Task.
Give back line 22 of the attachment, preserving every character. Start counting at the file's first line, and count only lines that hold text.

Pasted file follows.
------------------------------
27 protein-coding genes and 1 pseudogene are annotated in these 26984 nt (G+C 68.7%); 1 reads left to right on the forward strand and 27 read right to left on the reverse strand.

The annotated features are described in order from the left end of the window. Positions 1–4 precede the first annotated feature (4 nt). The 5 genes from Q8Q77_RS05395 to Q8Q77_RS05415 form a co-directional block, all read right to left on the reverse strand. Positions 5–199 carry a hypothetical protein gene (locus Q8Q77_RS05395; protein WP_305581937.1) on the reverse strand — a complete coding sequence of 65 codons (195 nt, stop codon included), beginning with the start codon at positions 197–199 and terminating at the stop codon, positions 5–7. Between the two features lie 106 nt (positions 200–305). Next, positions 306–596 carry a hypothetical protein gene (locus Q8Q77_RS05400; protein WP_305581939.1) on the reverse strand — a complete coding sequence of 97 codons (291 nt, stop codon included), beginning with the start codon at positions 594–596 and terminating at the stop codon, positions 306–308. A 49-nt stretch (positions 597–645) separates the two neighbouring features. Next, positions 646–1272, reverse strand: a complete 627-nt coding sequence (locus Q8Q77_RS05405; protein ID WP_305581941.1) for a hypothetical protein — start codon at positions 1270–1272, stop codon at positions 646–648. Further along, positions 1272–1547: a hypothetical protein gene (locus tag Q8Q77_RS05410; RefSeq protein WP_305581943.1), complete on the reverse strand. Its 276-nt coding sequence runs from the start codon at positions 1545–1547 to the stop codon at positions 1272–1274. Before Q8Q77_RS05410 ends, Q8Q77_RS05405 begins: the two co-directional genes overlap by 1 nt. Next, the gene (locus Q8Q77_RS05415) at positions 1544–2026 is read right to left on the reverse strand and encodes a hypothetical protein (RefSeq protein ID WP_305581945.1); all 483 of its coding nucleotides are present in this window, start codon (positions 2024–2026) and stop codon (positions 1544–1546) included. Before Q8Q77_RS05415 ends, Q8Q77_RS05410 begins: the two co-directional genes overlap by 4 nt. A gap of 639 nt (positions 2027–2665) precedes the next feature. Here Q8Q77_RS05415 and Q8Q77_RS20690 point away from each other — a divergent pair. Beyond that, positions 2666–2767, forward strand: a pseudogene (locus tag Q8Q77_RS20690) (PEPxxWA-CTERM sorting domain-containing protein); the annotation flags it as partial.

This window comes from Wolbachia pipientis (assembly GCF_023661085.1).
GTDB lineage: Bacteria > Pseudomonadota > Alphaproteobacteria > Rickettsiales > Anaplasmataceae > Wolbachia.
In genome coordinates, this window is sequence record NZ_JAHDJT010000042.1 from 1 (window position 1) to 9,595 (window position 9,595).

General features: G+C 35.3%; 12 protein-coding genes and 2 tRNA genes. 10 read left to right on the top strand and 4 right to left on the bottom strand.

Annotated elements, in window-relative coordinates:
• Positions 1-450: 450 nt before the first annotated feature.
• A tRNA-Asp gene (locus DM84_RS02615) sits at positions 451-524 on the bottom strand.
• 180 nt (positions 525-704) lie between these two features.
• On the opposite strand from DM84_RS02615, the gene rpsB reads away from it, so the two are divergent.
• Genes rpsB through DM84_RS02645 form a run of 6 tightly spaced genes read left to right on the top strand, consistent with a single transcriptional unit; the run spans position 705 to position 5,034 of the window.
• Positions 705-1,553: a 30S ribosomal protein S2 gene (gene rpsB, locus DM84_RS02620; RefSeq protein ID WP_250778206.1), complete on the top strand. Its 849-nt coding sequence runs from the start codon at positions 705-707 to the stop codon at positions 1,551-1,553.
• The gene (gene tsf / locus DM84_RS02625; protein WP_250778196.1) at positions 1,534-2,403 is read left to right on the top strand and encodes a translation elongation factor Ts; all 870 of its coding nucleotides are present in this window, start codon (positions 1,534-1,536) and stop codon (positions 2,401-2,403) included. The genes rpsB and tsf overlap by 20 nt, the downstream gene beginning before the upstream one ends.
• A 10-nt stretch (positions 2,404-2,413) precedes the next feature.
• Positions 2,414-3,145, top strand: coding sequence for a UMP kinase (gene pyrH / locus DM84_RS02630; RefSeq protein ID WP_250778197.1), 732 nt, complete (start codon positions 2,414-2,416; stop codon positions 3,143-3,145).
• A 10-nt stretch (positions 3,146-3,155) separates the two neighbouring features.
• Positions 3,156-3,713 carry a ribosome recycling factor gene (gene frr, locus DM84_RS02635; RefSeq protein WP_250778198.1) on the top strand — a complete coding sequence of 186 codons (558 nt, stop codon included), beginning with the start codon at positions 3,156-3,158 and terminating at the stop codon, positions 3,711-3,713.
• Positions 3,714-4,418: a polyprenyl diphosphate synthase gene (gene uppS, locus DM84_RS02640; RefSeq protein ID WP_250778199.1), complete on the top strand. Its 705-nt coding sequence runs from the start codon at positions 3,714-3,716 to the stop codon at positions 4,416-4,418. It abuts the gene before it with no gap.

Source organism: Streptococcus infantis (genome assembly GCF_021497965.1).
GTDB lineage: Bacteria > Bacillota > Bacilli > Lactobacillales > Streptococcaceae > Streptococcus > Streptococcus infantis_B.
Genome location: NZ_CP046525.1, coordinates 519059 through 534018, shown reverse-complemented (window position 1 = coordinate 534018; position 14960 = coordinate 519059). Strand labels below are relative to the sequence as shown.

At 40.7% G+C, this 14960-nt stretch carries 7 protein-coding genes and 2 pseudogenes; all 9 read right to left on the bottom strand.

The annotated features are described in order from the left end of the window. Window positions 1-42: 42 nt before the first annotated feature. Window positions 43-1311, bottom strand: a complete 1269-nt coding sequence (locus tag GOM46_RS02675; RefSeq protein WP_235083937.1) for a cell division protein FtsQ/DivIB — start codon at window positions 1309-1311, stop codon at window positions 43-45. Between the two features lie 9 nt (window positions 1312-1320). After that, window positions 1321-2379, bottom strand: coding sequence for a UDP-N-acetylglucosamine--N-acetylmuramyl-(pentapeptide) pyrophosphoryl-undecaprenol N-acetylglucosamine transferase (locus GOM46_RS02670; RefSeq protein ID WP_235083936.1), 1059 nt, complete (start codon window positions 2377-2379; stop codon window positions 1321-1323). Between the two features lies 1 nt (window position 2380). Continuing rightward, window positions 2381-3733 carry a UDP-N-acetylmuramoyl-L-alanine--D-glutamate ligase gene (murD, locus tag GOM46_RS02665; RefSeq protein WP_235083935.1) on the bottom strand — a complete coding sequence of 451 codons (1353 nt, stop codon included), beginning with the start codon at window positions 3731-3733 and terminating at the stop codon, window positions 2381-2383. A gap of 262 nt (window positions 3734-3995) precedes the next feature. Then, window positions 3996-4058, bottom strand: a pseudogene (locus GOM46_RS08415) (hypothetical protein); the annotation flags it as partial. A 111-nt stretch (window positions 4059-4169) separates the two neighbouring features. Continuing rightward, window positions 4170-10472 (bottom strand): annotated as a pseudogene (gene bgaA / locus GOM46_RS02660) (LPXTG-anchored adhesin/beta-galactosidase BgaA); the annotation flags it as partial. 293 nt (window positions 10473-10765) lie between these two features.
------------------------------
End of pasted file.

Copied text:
Genome location: NZ_CP046525.1, coordinates 519059 through 534018, shown reverse-complemented (window position 1 = coordinate 534018; position 14960 = coordinate 519059). Strand labels below are relative to the sequence as shown.